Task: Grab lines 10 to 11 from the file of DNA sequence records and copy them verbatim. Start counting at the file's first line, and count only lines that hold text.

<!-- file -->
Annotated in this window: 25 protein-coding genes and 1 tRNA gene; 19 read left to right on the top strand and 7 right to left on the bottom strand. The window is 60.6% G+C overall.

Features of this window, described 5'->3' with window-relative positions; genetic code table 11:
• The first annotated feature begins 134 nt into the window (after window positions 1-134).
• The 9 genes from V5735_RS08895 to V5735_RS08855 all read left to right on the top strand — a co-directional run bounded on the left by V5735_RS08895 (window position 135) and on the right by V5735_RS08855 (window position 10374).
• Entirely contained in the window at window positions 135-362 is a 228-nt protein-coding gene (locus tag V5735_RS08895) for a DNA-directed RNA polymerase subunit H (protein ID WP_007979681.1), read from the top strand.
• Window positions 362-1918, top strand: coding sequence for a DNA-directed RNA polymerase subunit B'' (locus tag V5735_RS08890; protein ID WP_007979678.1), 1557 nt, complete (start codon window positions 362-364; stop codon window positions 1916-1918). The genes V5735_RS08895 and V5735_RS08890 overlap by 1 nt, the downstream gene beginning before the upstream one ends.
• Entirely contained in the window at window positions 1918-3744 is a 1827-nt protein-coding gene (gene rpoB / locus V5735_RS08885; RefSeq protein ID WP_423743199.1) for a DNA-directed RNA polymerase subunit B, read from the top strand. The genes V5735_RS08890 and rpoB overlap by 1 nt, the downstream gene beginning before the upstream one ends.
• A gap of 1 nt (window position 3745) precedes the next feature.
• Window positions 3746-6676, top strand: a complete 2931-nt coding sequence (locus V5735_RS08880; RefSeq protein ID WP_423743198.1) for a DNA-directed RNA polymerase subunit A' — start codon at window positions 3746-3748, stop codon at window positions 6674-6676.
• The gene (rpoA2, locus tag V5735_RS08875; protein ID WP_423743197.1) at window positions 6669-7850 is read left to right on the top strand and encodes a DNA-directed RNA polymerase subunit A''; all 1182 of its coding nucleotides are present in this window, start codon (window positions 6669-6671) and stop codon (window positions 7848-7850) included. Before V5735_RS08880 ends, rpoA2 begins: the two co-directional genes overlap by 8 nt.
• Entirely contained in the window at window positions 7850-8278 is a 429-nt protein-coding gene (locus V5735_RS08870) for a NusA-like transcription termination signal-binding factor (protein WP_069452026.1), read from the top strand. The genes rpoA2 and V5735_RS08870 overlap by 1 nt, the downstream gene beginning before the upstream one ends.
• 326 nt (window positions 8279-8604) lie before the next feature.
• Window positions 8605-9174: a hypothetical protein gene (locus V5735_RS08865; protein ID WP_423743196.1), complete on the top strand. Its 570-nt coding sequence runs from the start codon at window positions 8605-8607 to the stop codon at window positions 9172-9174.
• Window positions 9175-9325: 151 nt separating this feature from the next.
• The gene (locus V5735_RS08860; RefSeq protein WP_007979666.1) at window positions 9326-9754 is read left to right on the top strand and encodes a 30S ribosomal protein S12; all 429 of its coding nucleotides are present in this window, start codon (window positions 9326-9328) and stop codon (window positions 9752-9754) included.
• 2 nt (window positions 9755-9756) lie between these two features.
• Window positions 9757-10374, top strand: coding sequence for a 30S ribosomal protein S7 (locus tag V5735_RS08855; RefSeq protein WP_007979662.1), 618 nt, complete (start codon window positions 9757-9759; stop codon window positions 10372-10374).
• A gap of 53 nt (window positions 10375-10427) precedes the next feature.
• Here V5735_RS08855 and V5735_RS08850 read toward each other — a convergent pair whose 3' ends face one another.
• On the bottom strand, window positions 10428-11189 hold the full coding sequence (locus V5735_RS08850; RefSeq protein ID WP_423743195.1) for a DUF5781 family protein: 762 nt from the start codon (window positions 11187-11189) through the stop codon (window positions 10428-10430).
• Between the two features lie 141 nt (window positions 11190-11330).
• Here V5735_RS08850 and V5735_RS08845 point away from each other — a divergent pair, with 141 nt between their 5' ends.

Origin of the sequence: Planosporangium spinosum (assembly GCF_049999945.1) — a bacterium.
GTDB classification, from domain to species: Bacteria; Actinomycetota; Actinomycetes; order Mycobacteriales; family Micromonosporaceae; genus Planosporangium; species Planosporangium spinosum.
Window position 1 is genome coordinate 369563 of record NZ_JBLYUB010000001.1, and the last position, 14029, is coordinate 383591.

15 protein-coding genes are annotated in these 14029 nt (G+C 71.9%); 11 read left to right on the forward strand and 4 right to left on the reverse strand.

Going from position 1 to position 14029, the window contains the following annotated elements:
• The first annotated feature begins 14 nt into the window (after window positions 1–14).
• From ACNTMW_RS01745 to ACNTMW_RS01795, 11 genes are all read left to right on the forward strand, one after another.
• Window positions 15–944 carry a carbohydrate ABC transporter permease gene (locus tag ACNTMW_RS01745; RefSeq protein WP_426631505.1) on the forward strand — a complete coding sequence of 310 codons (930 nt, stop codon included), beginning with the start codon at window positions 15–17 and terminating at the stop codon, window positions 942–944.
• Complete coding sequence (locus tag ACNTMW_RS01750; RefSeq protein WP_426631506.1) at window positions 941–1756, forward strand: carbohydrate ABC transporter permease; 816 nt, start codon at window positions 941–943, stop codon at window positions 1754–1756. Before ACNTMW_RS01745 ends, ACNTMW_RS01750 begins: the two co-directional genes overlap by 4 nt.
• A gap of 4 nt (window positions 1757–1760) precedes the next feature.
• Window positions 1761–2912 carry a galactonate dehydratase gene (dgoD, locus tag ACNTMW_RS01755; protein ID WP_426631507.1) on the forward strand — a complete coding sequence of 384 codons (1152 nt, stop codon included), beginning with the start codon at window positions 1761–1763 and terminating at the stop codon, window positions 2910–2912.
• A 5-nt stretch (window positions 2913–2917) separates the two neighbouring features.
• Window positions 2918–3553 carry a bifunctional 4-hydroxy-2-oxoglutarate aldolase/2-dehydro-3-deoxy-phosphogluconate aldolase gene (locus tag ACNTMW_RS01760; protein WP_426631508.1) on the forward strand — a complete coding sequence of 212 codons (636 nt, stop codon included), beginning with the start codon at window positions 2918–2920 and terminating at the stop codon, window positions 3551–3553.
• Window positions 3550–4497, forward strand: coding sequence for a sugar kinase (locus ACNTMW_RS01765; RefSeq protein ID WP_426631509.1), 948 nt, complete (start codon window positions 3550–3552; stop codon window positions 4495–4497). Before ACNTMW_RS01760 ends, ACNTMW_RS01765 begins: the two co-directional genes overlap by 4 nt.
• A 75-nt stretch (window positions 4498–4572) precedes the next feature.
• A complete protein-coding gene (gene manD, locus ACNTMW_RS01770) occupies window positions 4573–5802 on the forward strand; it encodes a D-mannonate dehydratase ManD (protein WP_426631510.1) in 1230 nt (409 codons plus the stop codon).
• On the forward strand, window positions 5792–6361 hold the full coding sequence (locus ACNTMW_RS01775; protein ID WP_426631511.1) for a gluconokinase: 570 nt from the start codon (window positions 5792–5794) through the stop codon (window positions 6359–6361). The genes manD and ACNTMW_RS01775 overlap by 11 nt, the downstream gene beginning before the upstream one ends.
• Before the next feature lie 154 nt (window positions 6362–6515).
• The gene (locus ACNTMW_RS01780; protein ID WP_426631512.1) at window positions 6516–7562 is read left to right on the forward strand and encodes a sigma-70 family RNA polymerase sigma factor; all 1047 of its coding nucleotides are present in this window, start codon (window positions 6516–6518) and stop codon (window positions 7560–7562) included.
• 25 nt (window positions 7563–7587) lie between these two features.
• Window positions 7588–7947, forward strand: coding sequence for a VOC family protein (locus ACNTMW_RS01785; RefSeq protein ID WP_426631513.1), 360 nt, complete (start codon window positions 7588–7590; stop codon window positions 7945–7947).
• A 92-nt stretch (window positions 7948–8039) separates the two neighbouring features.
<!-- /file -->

• The gene (rpoA2, locus tag V5735_RS08875; protein ID WP_423743197.1) at window positions 6669-7850 is read left to right on the top strand and encodes a DNA-directed RNA polymerase subunit A''; all 1182 of its coding nucleotides are present in this window, start codon (window positions 6669-6671) and stop codon (window positions 7848-7850) included. Before V5735_RS08880 ends, rpoA2 begins: the two co-directional genes overlap by 8 nt.
• Entirely contained in the window at window positions 7850-8278 is a 429-nt protein-coding gene (locus V5735_RS08870) for a NusA-like transcription termination signal-binding factor (protein WP_069452026.1), read from the top strand. The genes rpoA2 and V5735_RS08870 overlap by 1 nt, the downstream gene beginning before the upstream one ends.